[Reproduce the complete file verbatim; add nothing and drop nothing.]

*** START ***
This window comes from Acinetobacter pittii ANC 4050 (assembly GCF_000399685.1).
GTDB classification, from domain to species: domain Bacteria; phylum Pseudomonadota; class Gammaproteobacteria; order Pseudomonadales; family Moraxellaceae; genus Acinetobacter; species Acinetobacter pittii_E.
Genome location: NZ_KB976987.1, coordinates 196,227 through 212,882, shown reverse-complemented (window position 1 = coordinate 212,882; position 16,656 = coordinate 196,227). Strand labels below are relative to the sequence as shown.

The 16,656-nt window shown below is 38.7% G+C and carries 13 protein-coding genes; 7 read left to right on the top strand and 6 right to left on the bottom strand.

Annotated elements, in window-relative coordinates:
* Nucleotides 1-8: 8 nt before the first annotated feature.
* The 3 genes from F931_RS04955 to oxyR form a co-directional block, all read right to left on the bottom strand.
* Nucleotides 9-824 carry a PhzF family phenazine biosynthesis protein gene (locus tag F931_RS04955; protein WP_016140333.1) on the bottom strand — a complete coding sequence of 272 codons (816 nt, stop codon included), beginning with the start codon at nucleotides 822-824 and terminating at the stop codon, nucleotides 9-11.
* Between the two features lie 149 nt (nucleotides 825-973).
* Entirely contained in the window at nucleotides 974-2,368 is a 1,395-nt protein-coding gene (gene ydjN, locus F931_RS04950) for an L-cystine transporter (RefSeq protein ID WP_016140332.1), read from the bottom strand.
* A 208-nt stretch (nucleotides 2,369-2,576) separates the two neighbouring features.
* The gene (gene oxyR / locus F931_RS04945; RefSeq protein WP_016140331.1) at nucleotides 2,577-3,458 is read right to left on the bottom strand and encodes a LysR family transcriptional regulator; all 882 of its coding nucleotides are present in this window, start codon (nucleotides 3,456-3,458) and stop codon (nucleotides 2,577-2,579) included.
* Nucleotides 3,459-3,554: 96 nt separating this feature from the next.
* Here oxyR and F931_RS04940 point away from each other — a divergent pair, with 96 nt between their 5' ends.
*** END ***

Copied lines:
This window comes from Acinetobacter pittii ANC 4050 (assembly GCF_000399685.1).
GTDB classification, from domain to species: domain Bacteria; phylum Pseudomonadota; class Gammaproteobacteria; order Pseudomonadales; family Moraxellaceae; genus Acinetobacter; species Acinetobacter pittii_E.
Genome location: NZ_KB976987.1, coordinates 196,227 through 212,882, shown reverse-complemented (window position 1 = coordinate 212,882; position 16,656 = coordinate 196,227). Strand labels below are relative to the sequence as shown.

The 16,656-nt window shown below is 38.7% G+C and carries 13 protein-coding genes; 7 read left to right on the top strand and 6 right to left on the bottom strand.

Annotated elements, in window-relative coordinates:
* Nucleotides 1-8: 8 nt before the first annotated feature.
* The 3 genes from F931_RS04955 to oxyR form a co-directional block, all read right to left on the bottom strand.
* Nucleotides 9-824 carry a PhzF family phenazine biosynthesis protein gene (locus tag F931_RS04955; protein WP_016140333.1) on the bottom strand — a complete coding sequence of 272 codons (816 nt, stop codon included), beginning with the start codon at nucleotides 822-824 and terminating at the stop codon, nucleotides 9-11.
* Between the two features lie 149 nt (nucleotides 825-973).
* Entirely contained in the window at nucleotides 974-2,368 is a 1,395-nt protein-coding gene (gene ydjN, locus F931_RS04950) for an L-cystine transporter (RefSeq protein ID WP_016140332.1), read from the bottom strand.
* A 208-nt stretch (nucleotides 2,369-2,576) separates the two neighbouring features.
* The gene (gene oxyR / locus F931_RS04945; RefSeq protein WP_016140331.1) at nucleotides 2,577-3,458 is read right to left on the bottom strand and encodes a LysR family transcriptional regulator; all 882 of its coding nucleotides are present in this window, start codon (nucleotides 3,456-3,458) and stop codon (nucleotides 2,577-2,579) included.
* Nucleotides 3,459-3,554: 96 nt separating this feature from the next.
* Here oxyR and F931_RS04940 point away from each other — a divergent pair, with 96 nt between their 5' ends.